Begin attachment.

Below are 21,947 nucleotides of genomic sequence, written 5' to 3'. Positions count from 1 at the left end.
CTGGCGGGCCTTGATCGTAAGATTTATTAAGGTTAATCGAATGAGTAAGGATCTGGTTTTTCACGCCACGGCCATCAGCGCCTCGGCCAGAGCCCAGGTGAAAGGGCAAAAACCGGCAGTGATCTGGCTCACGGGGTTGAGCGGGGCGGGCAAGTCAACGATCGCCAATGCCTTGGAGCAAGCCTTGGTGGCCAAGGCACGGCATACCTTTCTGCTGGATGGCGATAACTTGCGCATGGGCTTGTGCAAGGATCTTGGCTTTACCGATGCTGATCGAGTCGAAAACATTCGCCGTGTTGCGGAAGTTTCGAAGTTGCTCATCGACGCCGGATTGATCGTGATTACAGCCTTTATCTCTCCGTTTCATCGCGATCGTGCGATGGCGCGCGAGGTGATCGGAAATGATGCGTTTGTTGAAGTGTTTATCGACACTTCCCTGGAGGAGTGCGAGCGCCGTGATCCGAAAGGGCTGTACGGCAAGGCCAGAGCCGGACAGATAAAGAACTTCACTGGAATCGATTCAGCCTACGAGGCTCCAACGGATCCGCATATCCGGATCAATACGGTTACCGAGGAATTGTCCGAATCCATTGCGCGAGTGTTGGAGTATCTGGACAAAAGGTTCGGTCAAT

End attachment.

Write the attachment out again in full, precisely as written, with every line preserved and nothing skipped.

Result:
Below are 21,947 nucleotides of genomic sequence, written 5' to 3'. Positions count from 1 at the left end.
CTGGCGGGCCTTGATCGTAAGATTTATTAAGGTTAATCGAATGAGTAAGGATCTGGTTTTTCACGCCACGGCCATCAGCGCCTCGGCCAGAGCCCAGGTGAAAGGGCAAAAACCGGCAGTGATCTGGCTCACGGGGTTGAGCGGGGCGGGCAAGTCAACGATCGCCAATGCCTTGGAGCAAGCCTTGGTGGCCAAGGCACGGCATACCTTTCTGCTGGATGGCGATAACTTGCGCATGGGCTTGTGCAAGGATCTTGGCTTTACCGATGCTGATCGAGTCGAAAACATTCGCCGTGTTGCGGAAGTTTCGAAGTTGCTCATCGACGCCGGATTGATCGTGATTACAGCCTTTATCTCTCCGTTTCATCGCGATCGTGCGATGGCGCGCGAGGTGATCGGAAATGATGCGTTTGTTGAAGTGTTTATCGACACTTCCCTGGAGGAGTGCGAGCGCCGTGATCCGAAAGGGCTGTACGGCAAGGCCAGAGCCGGACAGATAAAGAACTTCACTGGAATCGATTCAGCCTACGAGGCTCCAACGGATCCGCATATCCGGATCAATACGGTTACCGAGGAATTGTCCGAATCCATTGCGCGAGTGTTGGAGTATCTGGACAAAAGGTTCGGTCAAT